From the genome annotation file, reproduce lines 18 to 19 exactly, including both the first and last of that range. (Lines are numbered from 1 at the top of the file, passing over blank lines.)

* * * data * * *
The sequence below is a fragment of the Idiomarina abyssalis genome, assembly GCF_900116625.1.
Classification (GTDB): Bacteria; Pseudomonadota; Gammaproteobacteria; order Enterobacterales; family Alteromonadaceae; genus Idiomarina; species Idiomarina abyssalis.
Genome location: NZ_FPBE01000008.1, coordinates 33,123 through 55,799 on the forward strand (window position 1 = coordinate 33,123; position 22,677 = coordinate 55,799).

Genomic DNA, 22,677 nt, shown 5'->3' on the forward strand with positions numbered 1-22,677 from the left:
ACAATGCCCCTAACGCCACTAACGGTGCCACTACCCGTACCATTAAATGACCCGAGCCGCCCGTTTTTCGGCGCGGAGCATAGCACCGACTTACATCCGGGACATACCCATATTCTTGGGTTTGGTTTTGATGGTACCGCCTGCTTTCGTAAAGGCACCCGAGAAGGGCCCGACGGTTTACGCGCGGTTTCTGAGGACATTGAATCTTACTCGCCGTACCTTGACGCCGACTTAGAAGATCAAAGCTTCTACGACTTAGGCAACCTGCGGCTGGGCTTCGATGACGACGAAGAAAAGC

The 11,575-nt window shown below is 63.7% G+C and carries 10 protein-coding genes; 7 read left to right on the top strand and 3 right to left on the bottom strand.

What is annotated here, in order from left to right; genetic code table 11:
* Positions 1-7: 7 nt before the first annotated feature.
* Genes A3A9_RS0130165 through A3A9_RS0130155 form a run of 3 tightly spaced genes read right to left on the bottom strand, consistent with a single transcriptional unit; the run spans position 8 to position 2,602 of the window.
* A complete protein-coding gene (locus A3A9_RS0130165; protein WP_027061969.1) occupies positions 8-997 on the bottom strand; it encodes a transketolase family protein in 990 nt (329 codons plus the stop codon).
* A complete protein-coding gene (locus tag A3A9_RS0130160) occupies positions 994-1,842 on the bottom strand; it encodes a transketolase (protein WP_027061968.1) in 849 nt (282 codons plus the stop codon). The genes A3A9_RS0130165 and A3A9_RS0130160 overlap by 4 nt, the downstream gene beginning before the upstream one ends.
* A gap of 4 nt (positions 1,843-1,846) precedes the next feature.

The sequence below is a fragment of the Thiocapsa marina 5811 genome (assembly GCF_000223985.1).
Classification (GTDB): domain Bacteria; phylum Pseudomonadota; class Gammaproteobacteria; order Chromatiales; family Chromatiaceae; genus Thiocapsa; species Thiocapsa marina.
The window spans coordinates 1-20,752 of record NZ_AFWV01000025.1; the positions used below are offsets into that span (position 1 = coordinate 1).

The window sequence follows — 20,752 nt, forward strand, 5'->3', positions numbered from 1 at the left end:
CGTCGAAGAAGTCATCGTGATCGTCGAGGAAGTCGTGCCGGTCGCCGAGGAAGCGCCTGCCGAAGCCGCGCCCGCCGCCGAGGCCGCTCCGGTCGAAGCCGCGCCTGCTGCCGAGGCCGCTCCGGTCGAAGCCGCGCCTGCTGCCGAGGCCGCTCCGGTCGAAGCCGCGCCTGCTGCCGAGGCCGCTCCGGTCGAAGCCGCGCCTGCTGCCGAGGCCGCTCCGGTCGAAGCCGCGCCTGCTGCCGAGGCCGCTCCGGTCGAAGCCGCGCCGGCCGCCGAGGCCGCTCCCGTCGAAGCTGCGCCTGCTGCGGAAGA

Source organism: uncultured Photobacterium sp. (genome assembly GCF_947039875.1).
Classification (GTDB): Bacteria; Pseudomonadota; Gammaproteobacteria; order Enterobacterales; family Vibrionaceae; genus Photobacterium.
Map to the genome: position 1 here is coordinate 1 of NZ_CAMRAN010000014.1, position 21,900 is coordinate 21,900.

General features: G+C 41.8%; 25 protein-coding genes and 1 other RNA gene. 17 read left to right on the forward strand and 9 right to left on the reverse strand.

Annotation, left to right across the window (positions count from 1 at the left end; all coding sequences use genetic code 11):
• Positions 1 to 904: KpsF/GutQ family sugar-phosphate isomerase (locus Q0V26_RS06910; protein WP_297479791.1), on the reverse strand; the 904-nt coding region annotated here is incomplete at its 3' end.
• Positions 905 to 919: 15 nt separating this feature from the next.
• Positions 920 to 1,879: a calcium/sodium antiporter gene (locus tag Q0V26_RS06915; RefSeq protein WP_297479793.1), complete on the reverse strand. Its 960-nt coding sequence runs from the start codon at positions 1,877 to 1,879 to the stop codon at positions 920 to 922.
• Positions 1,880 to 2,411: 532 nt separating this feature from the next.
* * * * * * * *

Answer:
Source organism: uncultured Photobacterium sp. (genome assembly GCF_947039875.1).
Classification (GTDB): Bacteria; Pseudomonadota; Gammaproteobacteria; order Enterobacterales; family Vibrionaceae; genus Photobacterium.